|Fairy Sculptures, Cottingley|
Richard Dawkins, High Priest of the New Atheists, has (or perhaps hasn't) been having a go a fairy tales:
Fairy tales are harmful to children because they “inculcate a view of the world which includes supernaturalism”, according to Professor Richard Dawkins.
Now part of me collapses in laughter at this statement since it is essentially the same as the desire by some over-enthusiastic Christians to ban Harry Potter because it has witches and bad stuff like that in the book. Or - and I wrote about this a bit ago - the campaign in the USA to ban Dungeons & Dragons. In the latter case, just as with Dawkins and his mates, with lurid tales of how D&D corrupted young people.
Now I'm sure that Dawkins didn't quite mean what he was saying (although this is very sloppy from a scientific literalist) - I'm sure he's not suggesting that Hans Christian Anderson's stories are torn from the shelves and burned or that age warnings should be attached to The Hobbit or to Disney's Snow White and the Seven Dwarfs. But what this does reveal is that some people - Dawkins being one - seem incapable of understanding a different sort of reality. For them, the only reality in the reality of St Thomas - proved by thrusting the atheist arm elbow deep into the spear wound.
A while ago I was talking with my son (who as far as I know is an atheist) about the latest fantasy series he was reading and one passing comment was along the lines of: "it has an interesting magic system". As ever with alternative realities in fiction (which is all fairy tales are really), we are able to suspend disbelief so as to explore what that alternative reality might mean were it, so to speak, real. However, one of the consistent themes in such tales - whether a twelve volume fantasy blockbuster or one of those Grimm stories - is that magic and the use of magic has consequences (oddly enough this isn't the case with Harry Potter where magic seems mostly effortless and free of downside).
Thus, what we get from fairy tales is a lesson about the use of power. Whether the debate is about the use of wishes or the application of power in pursuit of vanity, the tales have a moral depth that, perhaps, Dawkins is missing in framing his criticism. Indeed Dawkins cannot get beyond his conception of 'supernatural' in discussing the role of magic in stories - perhaps he should remember the words of hard SF writer, Arthur C. Clarke:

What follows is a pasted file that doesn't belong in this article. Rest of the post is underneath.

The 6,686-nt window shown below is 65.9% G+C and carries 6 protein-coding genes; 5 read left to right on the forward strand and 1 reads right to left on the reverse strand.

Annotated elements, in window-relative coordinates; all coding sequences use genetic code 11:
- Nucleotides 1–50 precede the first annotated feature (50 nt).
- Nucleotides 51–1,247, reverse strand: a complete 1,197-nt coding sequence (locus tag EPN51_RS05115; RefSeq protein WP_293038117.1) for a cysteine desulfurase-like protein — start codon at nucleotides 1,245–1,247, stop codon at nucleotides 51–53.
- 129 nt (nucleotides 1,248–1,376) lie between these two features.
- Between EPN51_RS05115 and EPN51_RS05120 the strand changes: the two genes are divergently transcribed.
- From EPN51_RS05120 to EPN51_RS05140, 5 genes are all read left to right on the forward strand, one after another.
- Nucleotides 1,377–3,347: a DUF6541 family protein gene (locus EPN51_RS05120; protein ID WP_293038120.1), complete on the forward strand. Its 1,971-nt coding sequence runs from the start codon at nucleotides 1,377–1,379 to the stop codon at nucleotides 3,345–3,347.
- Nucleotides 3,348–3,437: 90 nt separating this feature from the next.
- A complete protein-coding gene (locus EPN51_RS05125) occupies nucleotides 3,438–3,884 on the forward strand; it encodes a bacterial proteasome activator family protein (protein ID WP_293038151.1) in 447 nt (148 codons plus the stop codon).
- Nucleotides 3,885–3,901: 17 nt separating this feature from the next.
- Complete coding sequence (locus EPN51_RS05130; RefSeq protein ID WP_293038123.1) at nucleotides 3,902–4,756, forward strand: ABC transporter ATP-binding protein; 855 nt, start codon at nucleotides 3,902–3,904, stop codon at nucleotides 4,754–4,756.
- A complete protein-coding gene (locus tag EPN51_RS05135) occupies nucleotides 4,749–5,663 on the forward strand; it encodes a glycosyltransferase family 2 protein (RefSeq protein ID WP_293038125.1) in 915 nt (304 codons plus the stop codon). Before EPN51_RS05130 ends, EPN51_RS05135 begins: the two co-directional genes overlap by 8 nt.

Any sufficiently advanced technology is indistinguishable from magic.
Once we have crossed the bridge, in the manner of Piers Anthony, from Mundania to Xanth (and children are much better as crossing from real to fantasy and back) then we can explore the world of magic safely. The idea that this exploration is without critical thinking is again to misunderstand - the same questions, fears, challenges and moral dilemmas exist in the land of faerie as do in our dull old world. It's just that the system of magic - whatever form it might take - allows for a different response.
To take a stark example of how this works. In David Brin's 'The Practice Effect' he creates a world where things improve with use - so to make a spade you make something that looks vaguely like a spade and start using it to dig. The more you dig the better it gets as a tool. After many years use it becomes the spade tool-lovers would die to own. But beware, if you neglect its use it will deteriorate eventually returning to the original vaguely spade-like thing.
So, while Brin constructs a story round this concept (where the hero is a physicist), he also explores how society would be different if this 'practice effect' applied. On one level it's a good bit of (slightly sciencey) fantasy but it also asks how environment shapes moral behaviour or forms society - Brin has peasants parading around in fine clothes because they're made to do so by aristocrats who want to stop their wardrobes going off.
In the apparent world of Dawkins, children who immerse themselves in these fantastic worlds are being harmed. The nature of the harm in question isn't specified - Dawkins, one presumes, is concerned that by reading stories about fairies, dragons or sorcerers, the child will be tempted by the atheist's demon - a thing called god. But Dawkins does this without any evidence of harm - he simply believes that because fairy tales have the "supernatural" in them they are harming the child. For a man so wedded to critical thinking and the skeptical scriptures, it seems odd that he should make such presumptive and unevidenced accusations about fairy tales.
And, as people in Cottingley know, fairies - or at least photographs of fairies - are definitely real!